The Sarasota Journal

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Sarasota Memorial to begin furloughs

SARASOTA –– Hard to imagine with a pandemic going on, but Sarasota Memorial Public Hospital will begin furloughing employees.

The cause––the COVID-19 crisis.

Citing a “sudden and drastic drop in patient volumes and revenues,” the public hospital for the county announced late Friday that it would begin temporary furloughs and cuts in hours for some employees.

“This was an extremely difficult decision, and one that we did not make lightly,” CEO David Verinder said in a letter to employees on Friday. “Staff have gone above and beyond to care for our patients throughout this crisis, even as they have been anxious about the health and well-being of themselves and their families.”

For March, the hospital reported a revenue loss of $16 million, and hospital officials expect the numbers for April and May to be even worse.

According to a news release, after all non-emergency medical procedures were cancelled, the hospital saw surgery cases fell by more than 50%, and the number of hospital inpatients fell 30%. Meanwhile, volumes decreased by 45% in SMH’s two Emergency Care Centers, and by 66% at its seven Urgent Care Centers.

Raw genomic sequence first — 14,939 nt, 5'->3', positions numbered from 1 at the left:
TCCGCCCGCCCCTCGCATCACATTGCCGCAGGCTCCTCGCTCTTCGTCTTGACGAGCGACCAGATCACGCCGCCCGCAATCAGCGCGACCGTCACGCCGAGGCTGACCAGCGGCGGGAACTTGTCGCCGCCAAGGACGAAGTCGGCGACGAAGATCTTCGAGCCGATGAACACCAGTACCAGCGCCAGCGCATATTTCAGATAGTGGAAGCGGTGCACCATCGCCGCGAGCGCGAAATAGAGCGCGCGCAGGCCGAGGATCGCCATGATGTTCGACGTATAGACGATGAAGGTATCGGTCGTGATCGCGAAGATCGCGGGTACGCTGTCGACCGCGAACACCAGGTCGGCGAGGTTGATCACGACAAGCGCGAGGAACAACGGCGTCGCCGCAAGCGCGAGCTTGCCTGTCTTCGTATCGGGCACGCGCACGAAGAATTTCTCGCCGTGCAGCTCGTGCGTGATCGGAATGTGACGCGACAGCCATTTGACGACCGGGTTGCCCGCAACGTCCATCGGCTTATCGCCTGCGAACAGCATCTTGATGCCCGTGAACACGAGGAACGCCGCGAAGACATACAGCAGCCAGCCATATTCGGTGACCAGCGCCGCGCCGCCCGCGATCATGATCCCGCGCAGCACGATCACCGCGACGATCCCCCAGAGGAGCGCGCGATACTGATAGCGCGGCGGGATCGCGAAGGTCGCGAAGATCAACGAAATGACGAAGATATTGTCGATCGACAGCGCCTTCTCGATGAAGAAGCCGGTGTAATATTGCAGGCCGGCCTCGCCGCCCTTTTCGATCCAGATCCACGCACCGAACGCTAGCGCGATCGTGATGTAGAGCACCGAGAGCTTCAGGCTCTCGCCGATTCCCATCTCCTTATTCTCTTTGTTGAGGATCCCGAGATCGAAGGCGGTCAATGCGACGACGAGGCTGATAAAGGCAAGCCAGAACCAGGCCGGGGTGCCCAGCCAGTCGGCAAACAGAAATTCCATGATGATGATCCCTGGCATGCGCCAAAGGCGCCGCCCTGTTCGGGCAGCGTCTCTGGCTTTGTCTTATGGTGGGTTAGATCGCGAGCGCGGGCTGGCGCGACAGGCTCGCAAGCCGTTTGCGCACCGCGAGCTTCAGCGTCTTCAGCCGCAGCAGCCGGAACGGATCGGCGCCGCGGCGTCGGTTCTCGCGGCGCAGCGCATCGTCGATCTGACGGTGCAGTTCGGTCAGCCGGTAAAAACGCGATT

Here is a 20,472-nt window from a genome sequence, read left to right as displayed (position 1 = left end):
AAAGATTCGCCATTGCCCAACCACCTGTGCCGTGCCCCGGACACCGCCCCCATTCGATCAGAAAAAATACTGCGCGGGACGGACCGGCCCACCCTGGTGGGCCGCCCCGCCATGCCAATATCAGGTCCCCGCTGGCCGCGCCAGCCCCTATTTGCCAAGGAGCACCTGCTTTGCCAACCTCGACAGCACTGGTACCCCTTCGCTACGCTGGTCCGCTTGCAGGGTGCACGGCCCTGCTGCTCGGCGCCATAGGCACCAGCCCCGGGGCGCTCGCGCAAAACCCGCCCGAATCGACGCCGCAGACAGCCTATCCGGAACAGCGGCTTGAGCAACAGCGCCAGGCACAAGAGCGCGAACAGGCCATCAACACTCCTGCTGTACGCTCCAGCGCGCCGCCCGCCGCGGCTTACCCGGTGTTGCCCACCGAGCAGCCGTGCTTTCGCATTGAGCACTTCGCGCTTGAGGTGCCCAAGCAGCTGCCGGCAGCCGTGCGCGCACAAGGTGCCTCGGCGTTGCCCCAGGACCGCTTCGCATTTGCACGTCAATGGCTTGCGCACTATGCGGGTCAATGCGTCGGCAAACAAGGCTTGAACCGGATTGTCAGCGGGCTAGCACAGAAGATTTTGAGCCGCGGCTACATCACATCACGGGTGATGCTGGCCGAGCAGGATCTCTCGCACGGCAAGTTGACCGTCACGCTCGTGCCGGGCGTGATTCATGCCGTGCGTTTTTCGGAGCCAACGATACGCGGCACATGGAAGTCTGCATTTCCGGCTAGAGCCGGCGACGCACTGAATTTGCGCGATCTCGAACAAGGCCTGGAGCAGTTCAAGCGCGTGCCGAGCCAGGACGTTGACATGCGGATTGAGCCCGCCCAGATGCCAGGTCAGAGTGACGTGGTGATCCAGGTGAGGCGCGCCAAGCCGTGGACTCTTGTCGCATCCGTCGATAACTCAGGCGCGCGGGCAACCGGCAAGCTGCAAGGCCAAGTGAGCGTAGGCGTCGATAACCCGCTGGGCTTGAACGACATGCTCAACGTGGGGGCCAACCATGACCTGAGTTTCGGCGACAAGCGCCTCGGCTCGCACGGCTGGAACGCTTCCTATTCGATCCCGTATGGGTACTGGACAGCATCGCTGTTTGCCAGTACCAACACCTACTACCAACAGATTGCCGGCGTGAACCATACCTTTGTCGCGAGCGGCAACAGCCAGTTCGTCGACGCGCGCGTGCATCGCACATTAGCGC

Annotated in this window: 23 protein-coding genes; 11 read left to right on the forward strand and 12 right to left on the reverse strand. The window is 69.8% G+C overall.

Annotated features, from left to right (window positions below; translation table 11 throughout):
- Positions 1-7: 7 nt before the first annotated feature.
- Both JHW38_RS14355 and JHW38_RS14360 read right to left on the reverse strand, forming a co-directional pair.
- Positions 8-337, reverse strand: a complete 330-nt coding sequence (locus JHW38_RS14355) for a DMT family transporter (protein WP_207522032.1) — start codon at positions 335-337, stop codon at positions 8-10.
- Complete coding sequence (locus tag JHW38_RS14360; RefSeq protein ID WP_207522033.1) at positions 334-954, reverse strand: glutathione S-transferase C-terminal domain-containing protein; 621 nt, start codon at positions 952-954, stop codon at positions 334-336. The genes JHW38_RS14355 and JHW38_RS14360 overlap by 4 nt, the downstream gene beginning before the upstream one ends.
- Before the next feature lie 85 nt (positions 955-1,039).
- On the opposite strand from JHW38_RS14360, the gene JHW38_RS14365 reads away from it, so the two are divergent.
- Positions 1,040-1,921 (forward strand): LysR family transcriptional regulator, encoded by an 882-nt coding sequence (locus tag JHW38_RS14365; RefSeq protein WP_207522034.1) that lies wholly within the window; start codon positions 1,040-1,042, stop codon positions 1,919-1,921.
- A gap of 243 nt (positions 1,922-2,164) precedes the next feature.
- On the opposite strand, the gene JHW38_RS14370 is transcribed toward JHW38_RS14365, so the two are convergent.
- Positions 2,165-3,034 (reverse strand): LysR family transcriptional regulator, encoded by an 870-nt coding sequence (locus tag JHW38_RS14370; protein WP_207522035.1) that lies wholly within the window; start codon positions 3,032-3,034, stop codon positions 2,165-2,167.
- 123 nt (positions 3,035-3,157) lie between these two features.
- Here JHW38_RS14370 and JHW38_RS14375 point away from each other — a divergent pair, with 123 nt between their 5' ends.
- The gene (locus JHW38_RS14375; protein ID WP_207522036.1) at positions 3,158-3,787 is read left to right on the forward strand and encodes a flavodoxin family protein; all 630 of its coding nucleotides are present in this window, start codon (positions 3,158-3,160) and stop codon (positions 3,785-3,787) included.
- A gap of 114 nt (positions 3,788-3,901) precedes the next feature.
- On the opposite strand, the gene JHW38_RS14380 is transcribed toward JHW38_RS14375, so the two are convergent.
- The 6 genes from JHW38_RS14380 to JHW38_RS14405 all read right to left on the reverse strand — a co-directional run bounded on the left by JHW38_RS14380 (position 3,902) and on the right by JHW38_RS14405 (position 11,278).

Meanwhile, the hospital also had to redirect funds, resources and equipment to respond to the pandemic, planning for surge needs, purchasing additional supplies, and preparing and staffing an increasing number of isolation rooms throughout the hospital due to the ongoing COVID-19 crisis.

“While we have implemented a hiring freeze for all but mission-critical positions, and reduced staff’s hours in areas that have had to cancel services, COVID-19 still has cost SMH millions of dollars,” Verinder said. “We must take greater action now to sustain our ability to care for the community throughout and after this crisis.”

SMH also plans to suspend any non-critical patient services and projects, cut pay for senior staff, and introduce flex hours for some employees as patient volumes decline.

The letter to employees assured them that furloughed employees would be called back once the hospital resumes normal operations or earlier if needed due to the crisis.

“Once the pandemic abates,” Verinder said, “I am hopeful that we will bounce back quickly, thanks to the reputation, resilience and strength of our team and the support of our community.”

Warren Richardson
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